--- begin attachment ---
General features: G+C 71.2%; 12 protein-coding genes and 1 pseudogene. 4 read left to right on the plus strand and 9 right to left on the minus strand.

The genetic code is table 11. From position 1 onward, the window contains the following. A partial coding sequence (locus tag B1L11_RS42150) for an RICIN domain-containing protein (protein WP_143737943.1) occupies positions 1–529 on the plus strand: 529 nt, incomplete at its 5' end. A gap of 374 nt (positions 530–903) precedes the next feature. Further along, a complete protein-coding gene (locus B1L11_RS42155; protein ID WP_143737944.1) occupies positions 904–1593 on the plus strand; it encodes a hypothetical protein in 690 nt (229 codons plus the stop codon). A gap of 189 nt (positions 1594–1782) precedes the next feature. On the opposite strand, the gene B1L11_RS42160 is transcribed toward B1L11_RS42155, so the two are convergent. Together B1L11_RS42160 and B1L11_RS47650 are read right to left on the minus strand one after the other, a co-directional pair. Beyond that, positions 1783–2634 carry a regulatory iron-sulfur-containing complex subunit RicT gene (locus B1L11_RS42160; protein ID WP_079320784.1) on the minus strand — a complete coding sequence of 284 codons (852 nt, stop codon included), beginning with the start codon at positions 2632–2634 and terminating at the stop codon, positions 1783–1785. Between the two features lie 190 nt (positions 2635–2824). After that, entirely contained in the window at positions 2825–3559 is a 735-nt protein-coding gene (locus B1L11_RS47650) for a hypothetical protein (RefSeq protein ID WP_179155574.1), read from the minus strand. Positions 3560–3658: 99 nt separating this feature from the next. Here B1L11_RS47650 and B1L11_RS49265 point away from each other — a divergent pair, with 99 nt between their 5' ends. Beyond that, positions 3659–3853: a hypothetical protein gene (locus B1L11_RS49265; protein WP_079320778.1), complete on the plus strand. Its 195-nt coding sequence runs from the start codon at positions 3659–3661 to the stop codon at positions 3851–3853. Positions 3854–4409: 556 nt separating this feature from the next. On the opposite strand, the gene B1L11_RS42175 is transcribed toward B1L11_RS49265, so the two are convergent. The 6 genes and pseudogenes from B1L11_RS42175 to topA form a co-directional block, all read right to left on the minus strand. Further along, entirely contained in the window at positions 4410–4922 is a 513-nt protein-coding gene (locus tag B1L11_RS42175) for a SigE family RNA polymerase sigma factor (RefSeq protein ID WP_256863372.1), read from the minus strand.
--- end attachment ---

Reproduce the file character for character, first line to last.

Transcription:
General features: G+C 71.2%; 12 protein-coding genes and 1 pseudogene. 4 read left to right on the plus strand and 9 right to left on the minus strand.

The genetic code is table 11. From position 1 onward, the window contains the following. A partial coding sequence (locus tag B1L11_RS42150) for an RICIN domain-containing protein (protein WP_143737943.1) occupies positions 1–529 on the plus strand: 529 nt, incomplete at its 5' end. A gap of 374 nt (positions 530–903) precedes the next feature. Further along, a complete protein-coding gene (locus B1L11_RS42155; protein ID WP_143737944.1) occupies positions 904–1593 on the plus strand; it encodes a hypothetical protein in 690 nt (229 codons plus the stop codon). A gap of 189 nt (positions 1594–1782) precedes the next feature. On the opposite strand, the gene B1L11_RS42160 is transcribed toward B1L11_RS42155, so the two are convergent. Together B1L11_RS42160 and B1L11_RS47650 are read right to left on the minus strand one after the other, a co-directional pair. Beyond that, positions 1783–2634 carry a regulatory iron-sulfur-containing complex subunit RicT gene (locus B1L11_RS42160; protein ID WP_079320784.1) on the minus strand — a complete coding sequence of 284 codons (852 nt, stop codon included), beginning with the start codon at positions 2632–2634 and terminating at the stop codon, positions 1783–1785. Between the two features lie 190 nt (positions 2635–2824). After that, entirely contained in the window at positions 2825–3559 is a 735-nt protein-coding gene (locus B1L11_RS47650) for a hypothetical protein (RefSeq protein ID WP_179155574.1), read from the minus strand. Positions 3560–3658: 99 nt separating this feature from the next. Here B1L11_RS47650 and B1L11_RS49265 point away from each other — a divergent pair, with 99 nt between their 5' ends. Beyond that, positions 3659–3853: a hypothetical protein gene (locus B1L11_RS49265; protein WP_079320778.1), complete on the plus strand. Its 195-nt coding sequence runs from the start codon at positions 3659–3661 to the stop codon at positions 3851–3853. Positions 3854–4409: 556 nt separating this feature from the next. On the opposite strand, the gene B1L11_RS42175 is transcribed toward B1L11_RS49265, so the two are convergent. The 6 genes and pseudogenes from B1L11_RS42175 to topA form a co-directional block, all read right to left on the minus strand. Further along, entirely contained in the window at positions 4410–4922 is a 513-nt protein-coding gene (locus tag B1L11_RS42175) for a SigE family RNA polymerase sigma factor (RefSeq protein ID WP_256863372.1), read from the minus strand.